Monday, October 05, 2009

Not A Good Weekend

Well, I'd thought we were making decent progress with Laev's gunfire fear. (Quick review -- Laev was not fearful at all for years, but developed a phobia with exposure to a neighbor's LONG gunfire sessions. She became very sensitized to real [not recorded] gunfire and also to thunder through this, to the point where she shakes and her obedience is possible but not reliable.) We'd gotten to the point where Laev could hold her down while I fired at a distance and then returned to treat, and I'd even fired a couple of times from my right hand while we were heeling. (It's tough training alone...!)

But, hunting season is fast approaching, and apparently it's time for all the hunters in my area to get together for target practice. This means the hours of repetitive shots have returned this week, and not just little pistol shots -- I don't know what's over there, but it sounds like a freakin' cannon. If it's a rumbling boom even inside my house with 6" walls, it's of course a disturbance to my dog....

So much a disturbance, in fact, that when I left Laev in her kennel outside one day, I returned to find that she'd leapt out through the 6-foot-high roof, breaking welded wire to escape. I was NOT pleased.

And of course our gunfire progress has gone to pot. I can't control her exposure and keep it at her threshold; we're right back to what created the problem in the first place. I may have to start keeping Laev in my car, taking her whenever I leave home so that she's never alone with the neighbor's target practice.

Friday I had a very upsetting incident, and while I was fully functional on Saturday, I probably still had some emotional spillover. Laev was present on Friday and probably still a bit confused or worried on Saturday, but she gave me some really nice send-outs. (I've been rebuilding distance; I'd worked so much on close, controlled send-outs while making sure that she didn't keep running due to stress that now I need to go back for distance.) Her turn-and-downs were lovely, really made me happy.

Then Laev had much bigger fish to fry, because it was her first bitework session in three weeks! I'd been limiting her work to give her knee a chance to recover. I knew she was pumped to get back, but I wanted to check her knee, and so our first exercise was a control exercise -- not exactly setting up for success! Fortunately I was getting some video footage of anticipation and arousal work for Jen White, and this was indeed a great example of a dog getting too high to respond to known cues. Laev was NOT performing to standard -- she ran to the blind instead of to me, she needed two cues to return to heel from the blind, she was a bit mouthy on the outs instead of her usual ultra-clean response.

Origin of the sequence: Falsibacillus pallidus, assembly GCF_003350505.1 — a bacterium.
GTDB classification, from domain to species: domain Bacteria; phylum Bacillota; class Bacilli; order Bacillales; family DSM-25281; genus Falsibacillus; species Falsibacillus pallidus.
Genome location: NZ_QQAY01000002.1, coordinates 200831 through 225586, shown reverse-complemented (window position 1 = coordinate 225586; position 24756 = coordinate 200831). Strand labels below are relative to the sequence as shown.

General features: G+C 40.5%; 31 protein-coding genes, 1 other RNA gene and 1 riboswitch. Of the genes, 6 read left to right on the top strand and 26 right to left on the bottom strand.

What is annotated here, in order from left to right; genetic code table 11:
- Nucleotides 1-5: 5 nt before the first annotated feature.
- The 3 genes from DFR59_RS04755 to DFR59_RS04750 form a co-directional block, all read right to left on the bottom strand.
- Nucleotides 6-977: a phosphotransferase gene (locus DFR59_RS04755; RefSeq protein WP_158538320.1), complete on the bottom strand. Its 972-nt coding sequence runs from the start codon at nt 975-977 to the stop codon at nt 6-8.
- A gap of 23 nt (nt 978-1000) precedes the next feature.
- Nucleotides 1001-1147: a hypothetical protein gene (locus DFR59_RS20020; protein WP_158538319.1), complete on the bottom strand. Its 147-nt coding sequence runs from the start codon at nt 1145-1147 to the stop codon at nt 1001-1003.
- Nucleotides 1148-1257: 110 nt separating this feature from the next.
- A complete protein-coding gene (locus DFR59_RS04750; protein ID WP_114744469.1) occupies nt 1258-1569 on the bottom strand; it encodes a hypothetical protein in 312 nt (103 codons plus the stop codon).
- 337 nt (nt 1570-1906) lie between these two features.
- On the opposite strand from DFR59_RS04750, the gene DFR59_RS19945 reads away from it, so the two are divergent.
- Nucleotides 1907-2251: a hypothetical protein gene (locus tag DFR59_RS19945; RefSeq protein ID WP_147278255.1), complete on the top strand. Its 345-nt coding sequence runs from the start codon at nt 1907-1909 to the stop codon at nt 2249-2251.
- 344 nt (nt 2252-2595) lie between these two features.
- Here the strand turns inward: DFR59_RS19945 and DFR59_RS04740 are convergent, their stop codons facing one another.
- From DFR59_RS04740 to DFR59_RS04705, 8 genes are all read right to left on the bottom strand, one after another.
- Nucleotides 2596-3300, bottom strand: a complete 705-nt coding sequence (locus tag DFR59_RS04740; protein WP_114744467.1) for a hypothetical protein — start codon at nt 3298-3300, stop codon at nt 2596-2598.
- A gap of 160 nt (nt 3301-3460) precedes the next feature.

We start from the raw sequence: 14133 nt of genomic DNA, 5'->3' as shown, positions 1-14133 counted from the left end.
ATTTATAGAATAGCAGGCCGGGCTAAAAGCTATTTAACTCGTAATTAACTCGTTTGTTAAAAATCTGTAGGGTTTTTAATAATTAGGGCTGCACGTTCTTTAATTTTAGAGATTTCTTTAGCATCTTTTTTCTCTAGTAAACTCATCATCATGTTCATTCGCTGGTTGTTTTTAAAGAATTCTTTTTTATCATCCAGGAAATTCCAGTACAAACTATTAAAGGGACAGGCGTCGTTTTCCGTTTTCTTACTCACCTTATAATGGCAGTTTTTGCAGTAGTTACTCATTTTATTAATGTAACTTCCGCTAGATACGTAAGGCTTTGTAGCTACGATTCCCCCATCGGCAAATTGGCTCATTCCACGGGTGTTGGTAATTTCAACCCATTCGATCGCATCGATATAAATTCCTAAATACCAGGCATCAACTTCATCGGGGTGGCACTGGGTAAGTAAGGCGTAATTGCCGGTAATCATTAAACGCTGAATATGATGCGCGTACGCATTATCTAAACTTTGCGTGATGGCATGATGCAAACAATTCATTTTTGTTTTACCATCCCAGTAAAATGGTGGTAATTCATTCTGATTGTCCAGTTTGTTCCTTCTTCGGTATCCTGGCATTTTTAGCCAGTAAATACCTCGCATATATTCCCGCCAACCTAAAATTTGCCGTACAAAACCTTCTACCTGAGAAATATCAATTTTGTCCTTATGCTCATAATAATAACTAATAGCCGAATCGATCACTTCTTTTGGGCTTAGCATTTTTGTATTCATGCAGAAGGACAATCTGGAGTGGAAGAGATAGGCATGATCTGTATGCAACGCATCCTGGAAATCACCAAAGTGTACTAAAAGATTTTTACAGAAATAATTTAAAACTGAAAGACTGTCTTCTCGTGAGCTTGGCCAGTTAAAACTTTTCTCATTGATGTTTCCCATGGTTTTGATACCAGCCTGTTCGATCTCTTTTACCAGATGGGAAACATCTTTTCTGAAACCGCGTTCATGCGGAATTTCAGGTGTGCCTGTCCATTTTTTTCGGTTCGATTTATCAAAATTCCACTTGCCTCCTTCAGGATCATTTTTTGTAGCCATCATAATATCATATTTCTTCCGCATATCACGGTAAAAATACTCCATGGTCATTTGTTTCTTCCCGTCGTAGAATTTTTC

I'm not really worried; I know we'll have it all back in a week. It's actually good for me to see her pushed because I know where we need to work. But it was frustrating, after losing so much elsewhere.

I really don't know where we'll be for the fall trial. Our problem last time was the gunfire; if we lose all our gunfire progress to hunting season, we'll be exactly where we were a year ago, with lovely skills but no way to show them off. I'm really depressed about the whole thing right now.

1 comment:

Sara Reusche said...

Aw, poor Laev!

Perhaps you could talk to you vet about something along the lines of alprazolam? That way when you know you're going to be gone, if there's a chance of gunfire that will put her over threshold you can dose her before leaving. It's really done wonders with Layla's noise phobias: she's gone from a dog who would scream and throw herself at exits during thunderstorms to one who barely notices thunder. In fact, we only ever use the xanax now for fireworks and maybe 1-2 really severe storms a year. Obviously I paired this with treats/toys whenever I was home, but I was also able to dose when I was gone to prevent her from panicking. Because the drug didn't sedate her, she was able to learn that the sound wasn't scary and was able to retain that learning as the dose was lowered, then stopped. Dr. Overall prescribed a very low dose for Layla, and we quickly cut that dose in half. Obviously you would need to check with your vet, but it's certainly worth looking into. It sounds like without some sort of intervention, she's only becoming more hypersensitized to loud noise.

Best of luck, and I'm so glad Laev's knee is feeling better!